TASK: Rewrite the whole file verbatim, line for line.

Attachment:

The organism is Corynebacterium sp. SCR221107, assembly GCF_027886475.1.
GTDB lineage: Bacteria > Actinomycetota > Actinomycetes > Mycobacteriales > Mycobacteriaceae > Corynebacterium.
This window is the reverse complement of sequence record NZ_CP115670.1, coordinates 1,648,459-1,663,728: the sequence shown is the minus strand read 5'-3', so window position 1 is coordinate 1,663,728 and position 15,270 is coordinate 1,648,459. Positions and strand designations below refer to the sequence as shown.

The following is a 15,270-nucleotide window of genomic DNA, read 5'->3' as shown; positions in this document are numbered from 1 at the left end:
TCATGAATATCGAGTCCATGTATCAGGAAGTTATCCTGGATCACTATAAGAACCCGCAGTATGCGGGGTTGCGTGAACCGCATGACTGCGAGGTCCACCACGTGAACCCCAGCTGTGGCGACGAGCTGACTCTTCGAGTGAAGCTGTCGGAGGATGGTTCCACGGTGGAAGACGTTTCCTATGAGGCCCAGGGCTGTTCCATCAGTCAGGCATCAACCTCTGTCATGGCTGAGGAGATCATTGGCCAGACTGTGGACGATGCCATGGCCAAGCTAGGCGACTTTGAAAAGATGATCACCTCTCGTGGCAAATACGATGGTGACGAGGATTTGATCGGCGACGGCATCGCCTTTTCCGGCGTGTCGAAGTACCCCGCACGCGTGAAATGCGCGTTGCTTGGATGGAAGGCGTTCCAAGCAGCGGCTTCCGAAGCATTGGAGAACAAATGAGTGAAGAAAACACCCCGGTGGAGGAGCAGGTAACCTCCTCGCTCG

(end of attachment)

The organism is Corynebacterium sp. SCR221107, assembly GCF_027886475.1.
GTDB lineage: Bacteria > Actinomycetota > Actinomycetes > Mycobacteriales > Mycobacteriaceae > Corynebacterium.
This window is the reverse complement of sequence record NZ_CP115670.1, coordinates 1,648,459-1,663,728: the sequence shown is the minus strand read 5'-3', so window position 1 is coordinate 1,663,728 and position 15,270 is coordinate 1,648,459. Positions and strand designations below refer to the sequence as shown.

The following is a 15,270-nucleotide window of genomic DNA, read 5'->3' as shown; positions in this document are numbered from 1 at the left end:
TCATGAATATCGAGTCCATGTATCAGGAAGTTATCCTGGATCACTATAAGAACCCGCAGTATGCGGGGTTGCGTGAACCGCATGACTGCGAGGTCCACCACGTGAACCCCAGCTGTGGCGACGAGCTGACTCTTCGAGTGAAGCTGTCGGAGGATGGTTCCACGGTGGAAGACGTTTCCTATGAGGCCCAGGGCTGTTCCATCAGTCAGGCATCAACCTCTGTCATGGCTGAGGAGATCATTGGCCAGACTGTGGACGATGCCATGGCCAAGCTAGGCGACTTTGAAAAGATGATCACCTCTCGTGGCAAATACGATGGTGACGAGGATTTGATCGGCGACGGCATCGCCTTTTCCGGCGTGTCGAAGTACCCCGCACGCGTGAAATGCGCGTTGCTTGGATGGAAGGCGTTCCAAGCAGCGGCTTCCGAAGCATTGGAGAACAAATGAGTGAAGAAAACACCCCGGTGGAGGAGCAGGTAACCTCCTCGCTCG